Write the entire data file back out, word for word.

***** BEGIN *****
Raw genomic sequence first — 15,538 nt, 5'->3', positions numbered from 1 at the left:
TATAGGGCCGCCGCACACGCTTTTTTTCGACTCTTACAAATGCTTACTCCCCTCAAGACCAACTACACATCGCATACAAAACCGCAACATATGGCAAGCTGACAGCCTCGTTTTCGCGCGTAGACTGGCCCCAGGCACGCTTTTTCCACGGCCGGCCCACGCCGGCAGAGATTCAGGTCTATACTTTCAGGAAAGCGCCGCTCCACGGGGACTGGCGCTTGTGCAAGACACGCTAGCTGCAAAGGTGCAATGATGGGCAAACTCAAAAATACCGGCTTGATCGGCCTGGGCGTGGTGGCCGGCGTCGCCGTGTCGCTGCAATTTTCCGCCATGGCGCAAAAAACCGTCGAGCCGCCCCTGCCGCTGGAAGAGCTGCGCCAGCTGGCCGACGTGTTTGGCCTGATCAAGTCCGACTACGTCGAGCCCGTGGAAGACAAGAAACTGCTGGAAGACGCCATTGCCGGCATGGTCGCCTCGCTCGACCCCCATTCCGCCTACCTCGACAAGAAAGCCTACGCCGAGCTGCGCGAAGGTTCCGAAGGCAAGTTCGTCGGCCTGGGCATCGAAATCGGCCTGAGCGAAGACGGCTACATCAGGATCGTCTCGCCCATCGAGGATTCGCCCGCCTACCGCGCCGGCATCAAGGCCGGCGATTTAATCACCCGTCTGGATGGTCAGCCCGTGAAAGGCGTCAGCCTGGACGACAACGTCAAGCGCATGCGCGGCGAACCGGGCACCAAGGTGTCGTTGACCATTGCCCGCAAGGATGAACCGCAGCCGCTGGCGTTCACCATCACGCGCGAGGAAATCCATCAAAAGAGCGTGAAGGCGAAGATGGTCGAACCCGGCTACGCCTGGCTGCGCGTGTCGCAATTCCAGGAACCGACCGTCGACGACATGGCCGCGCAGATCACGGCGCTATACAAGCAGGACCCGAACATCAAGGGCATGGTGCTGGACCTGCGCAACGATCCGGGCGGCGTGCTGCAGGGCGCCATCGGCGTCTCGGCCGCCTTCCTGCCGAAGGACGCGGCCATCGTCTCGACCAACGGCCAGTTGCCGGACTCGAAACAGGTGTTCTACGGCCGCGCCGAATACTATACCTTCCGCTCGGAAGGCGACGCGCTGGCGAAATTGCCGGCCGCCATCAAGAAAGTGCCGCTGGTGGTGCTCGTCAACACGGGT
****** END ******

Raw genomic sequence first — 15,538 nt, 5'->3', positions numbered from 1 at the left:
TATAGGGCCGCCGCACACGCTTTTTTTCGACTCTTACAAATGCTTACTCCCCTCAAGACCAACTACACATCGCATACAAAACCGCAACATATGGCAAGCTGACAGCCTCGTTTTCGCGCGTAGACTGGCCCCAGGCACGCTTTTTCCACGGCCGGCCCACGCCGGCAGAGATTCAGGTCTATACTTTCAGGAAAGCGCCGCTCCACGGGGACTGGCGCTTGTGCAAGACACGCTAGCTGCAAAGGTGCAATGATGGGCAAACTCAAAAATACCGGCTTGATCGGCCTGGGCGTGGTGGCCGGCGTCGCCGTGTCGCTGCAATTTTCCGCCATGGCGCAAAAAACCGTCGAGCCGCCCCTGCCGCTGGAAGAGCTGCGCCAGCTGGCCGACGTGTTTGGCCTGATCAAGTCCGACTACGTCGAGCCCGTGGAAGACAAGAAACTGCTGGAAGACGCCATTGCCGGCATGGTCGCCTCGCTCGACCCCCATTCCGCCTACCTCGACAAGAAAGCCTACGCCGAGCTGCGCGAAGGTTCCGAAGGCAAGTTCGTCGGCCTGGGCATCGAAATCGGCCTGAGCGAAGACGGCTACATCAGGATCGTCTCGCCCATCGAGGATTCGCCCGCCTACCGCGCCGGCATCAAGGCCGGCGATTTAATCACCCGTCTGGATGGTCAGCCCGTGAAAGGCGTCAGCCTGGACGACAACGTCAAGCGCATGCGCGGCGAACCGGGCACCAAGGTGTCGTTGACCATTGCCCGCAAGGATGAACCGCAGCCGCTGGCGTTCACCATCACGCGCGAGGAAATCCATCAAAAGAGCGTGAAGGCGAAGATGGTCGAACCCGGCTACGCCTGGCTGCGCGTGTCGCAATTCCAGGAACCGACCGTCGACGACATGGCCGCGCAGATCACGGCGCTATACAAGCAGGACCCGAACATCAAGGGCATGGTGCTGGACCTGCGCAACGATCCGGGCGGCGTGCTGCAGGGCGCCATCGGCGTCTCGGCCGCCTTCCTGCCGAAGGACGCGGCCATCGTCTCGACCAACGGCCAGTTGCCGGACTCGAAACAGGTGTTCTACGGCCGCGCCGAATACTATACCTTCCGCTCGGAAGGCGACGCGCTGGCGAAATTGCCGGCCGCCATCAAGAAAGTGCCGCTGGTGGTGCTCGTCAACACGGGT